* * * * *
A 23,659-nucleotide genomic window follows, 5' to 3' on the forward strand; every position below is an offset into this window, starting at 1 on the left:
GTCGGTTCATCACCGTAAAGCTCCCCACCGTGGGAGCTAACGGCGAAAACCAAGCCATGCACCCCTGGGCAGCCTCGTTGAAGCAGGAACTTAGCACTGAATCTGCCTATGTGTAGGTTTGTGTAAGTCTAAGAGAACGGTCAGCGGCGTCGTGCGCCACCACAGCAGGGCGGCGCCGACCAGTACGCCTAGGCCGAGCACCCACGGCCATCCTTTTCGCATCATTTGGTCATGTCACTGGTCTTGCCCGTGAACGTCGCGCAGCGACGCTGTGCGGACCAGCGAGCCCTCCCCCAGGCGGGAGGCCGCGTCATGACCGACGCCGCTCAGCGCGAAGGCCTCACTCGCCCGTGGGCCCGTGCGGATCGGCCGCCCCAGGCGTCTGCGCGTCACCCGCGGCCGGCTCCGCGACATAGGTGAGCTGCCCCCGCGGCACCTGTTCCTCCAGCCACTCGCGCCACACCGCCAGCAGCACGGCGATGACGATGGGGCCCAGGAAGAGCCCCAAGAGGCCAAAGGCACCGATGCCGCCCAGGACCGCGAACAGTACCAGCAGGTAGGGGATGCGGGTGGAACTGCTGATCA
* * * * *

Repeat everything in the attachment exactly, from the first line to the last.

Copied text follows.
A 23,659-nucleotide genomic window follows, 5' to 3' on the forward strand; every position below is an offset into this window, starting at 1 on the left:
GTCGGTTCATCACCGTAAAGCTCCCCACCGTGGGAGCTAACGGCGAAAACCAAGCCATGCACCCCTGGGCAGCCTCGTTGAAGCAGGAACTTAGCACTGAATCTGCCTATGTGTAGGTTTGTGTAAGTCTAAGAGAACGGTCAGCGGCGTCGTGCGCCACCACAGCAGGGCGGCGCCGACCAGTACGCCTAGGCCGAGCACCCACGGCCATCCTTTTCGCATCATTTGGTCATGTCACTGGTCTTGCCCGTGAACGTCGCGCAGCGACGCTGTGCGGACCAGCGAGCCCTCCCCCAGGCGGGAGGCCGCGTCATGACCGACGCCGCTCAGCGCGAAGGCCTCACTCGCCCGTGGGCCCGTGCGGATCGGCCGCCCCAGGCGTCTGCGCGTCACCCGCGGCCGGCTCCGCGACATAGGTGAGCTGCCCCCGCGGCACCTGTTCCTCCAGCCACTCGCGCCACACCGCCAGCAGCACGGCGATGACGATGGGGCCCAGGAAGAGCCCCAAGAGGCCAAAGGCACCGATGCCGCCCAGGACCGCGAACAGTACCAGCAGGTAGGGGATGCGGGTGGAACTGCTGATCA